Derek Mahon, one of Ireland’s greatest contemporary poets, has died at the age at the age of 78.
A host of Irish writers, including the country’s president Michael D. Higgins, have today been paying tribute to Mahon, with perhaps the most personal coming from fellow Belfast poet, Michael Longley, who had this to say in the wake of his friend’s passing:
Derek Mahon was my oldest friend in poetry. We went to the same Belfast school, and we served our poetic apprenticeships together at Trinity College Dublin. Even then, I knew that he would be one of the great lyric poets of the past century. He was always entirely focused on writing poems, never distracted by the business of ‘the poetry world.’ He was a supreme craftsman. There is much darkness in his poetry, but it is set against the beauty of the world, and the formal beauty of his work. I believe that Derek’s poetry will last as long as the English language lasts.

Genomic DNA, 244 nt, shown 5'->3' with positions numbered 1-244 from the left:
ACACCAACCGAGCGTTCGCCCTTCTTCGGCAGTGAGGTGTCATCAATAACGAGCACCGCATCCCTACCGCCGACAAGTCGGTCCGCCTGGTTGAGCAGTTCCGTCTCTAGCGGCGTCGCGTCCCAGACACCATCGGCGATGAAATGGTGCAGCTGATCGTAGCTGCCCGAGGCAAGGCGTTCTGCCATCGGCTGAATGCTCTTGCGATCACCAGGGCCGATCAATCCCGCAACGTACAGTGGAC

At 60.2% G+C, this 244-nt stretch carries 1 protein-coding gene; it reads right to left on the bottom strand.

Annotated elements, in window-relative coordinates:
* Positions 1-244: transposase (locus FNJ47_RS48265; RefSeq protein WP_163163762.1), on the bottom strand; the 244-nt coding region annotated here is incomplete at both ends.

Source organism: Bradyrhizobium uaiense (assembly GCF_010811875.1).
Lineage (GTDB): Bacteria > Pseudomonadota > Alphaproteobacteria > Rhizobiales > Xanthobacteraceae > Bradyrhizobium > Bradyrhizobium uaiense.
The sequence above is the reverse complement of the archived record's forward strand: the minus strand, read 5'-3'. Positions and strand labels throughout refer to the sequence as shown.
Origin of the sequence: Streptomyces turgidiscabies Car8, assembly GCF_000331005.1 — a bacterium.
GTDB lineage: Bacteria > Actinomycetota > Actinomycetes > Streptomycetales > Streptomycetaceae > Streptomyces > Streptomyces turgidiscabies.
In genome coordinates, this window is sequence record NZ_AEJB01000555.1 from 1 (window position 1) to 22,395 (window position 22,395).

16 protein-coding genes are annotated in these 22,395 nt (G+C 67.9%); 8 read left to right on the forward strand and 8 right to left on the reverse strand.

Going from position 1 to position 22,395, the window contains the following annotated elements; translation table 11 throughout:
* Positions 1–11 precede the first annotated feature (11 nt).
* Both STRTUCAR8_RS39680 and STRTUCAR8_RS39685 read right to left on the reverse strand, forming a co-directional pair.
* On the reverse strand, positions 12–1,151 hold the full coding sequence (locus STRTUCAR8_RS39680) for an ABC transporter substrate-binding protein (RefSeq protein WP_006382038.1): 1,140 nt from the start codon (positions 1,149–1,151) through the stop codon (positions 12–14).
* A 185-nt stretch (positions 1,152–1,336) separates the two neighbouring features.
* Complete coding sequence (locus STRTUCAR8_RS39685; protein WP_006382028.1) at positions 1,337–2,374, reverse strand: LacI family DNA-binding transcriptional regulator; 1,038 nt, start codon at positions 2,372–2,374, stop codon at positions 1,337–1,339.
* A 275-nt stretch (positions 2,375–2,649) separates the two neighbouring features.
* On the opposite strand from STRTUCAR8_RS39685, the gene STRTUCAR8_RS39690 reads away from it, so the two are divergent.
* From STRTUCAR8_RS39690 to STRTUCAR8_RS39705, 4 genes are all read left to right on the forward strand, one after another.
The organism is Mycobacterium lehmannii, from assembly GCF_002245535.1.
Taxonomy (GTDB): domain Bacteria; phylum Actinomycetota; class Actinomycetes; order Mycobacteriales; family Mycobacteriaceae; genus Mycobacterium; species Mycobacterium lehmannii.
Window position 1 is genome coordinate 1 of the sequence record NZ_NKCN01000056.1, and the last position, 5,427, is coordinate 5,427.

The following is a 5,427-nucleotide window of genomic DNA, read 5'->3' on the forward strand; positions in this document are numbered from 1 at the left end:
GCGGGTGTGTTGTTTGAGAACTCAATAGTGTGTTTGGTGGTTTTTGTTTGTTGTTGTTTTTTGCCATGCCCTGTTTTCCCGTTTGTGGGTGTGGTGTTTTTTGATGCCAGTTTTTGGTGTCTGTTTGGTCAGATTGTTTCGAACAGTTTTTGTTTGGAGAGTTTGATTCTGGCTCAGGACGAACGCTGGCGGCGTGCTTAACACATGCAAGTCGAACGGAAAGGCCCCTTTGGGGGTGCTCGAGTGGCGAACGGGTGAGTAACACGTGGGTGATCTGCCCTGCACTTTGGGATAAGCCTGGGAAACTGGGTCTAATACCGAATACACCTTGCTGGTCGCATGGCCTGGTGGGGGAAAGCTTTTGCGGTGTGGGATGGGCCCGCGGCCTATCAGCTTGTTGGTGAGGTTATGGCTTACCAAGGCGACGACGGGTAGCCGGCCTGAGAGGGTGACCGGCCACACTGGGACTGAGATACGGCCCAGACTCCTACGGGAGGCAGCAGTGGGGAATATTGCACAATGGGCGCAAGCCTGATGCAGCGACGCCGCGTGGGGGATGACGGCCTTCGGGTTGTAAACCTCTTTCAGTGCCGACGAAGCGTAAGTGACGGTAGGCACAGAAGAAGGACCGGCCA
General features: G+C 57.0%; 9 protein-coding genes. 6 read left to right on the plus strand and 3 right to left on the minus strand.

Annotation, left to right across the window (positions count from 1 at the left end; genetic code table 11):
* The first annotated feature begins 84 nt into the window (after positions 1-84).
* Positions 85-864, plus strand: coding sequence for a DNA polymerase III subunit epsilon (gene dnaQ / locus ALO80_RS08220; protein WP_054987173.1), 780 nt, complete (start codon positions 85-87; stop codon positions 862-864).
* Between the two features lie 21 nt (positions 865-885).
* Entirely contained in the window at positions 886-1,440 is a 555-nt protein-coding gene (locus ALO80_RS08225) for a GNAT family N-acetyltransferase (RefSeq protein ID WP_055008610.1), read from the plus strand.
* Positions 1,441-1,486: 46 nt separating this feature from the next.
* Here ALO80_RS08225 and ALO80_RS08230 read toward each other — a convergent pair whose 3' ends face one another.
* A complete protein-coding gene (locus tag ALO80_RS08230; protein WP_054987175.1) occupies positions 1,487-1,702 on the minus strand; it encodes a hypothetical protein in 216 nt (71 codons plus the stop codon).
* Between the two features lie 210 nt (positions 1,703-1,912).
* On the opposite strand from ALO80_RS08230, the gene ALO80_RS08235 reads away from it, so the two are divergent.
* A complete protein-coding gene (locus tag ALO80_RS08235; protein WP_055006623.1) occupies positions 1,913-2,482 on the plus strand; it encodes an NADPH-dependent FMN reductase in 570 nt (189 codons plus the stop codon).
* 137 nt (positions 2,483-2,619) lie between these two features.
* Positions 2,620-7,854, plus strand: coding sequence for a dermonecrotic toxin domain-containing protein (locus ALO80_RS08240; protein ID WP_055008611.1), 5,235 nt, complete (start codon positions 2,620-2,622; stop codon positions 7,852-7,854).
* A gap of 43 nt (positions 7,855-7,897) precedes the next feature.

Earlier this year, one of Mahon’s most famous works, “Everything is Going to Be All Right”—a short lyric of hope and resilience—became an unofficial poem of the COVID-19 pandemic. Here it is, if you don’t already know it:
How should I not be glad to contemplate
the clouds clearing beyond the dormer window
and a high tide reflected on the ceiling?
There will be dying, there will be dying,
but there is no need to go into that.
The poems flow from the hand unbidden
and the hidden source is the watchful heart.
The sun rises in spite of everything
and the far cities are beautiful and bright.
I lie here in a riot of sunlight
watching the day break and the clouds flying.
Everything is going to be all right.
Here it is being read by Fleabag‘s Andrew Scott:
It’s hard to summon, let alone maintain, any optimism about the world of late, but perhaps there will come a day (hopefully soon…) when Mahon is proven right.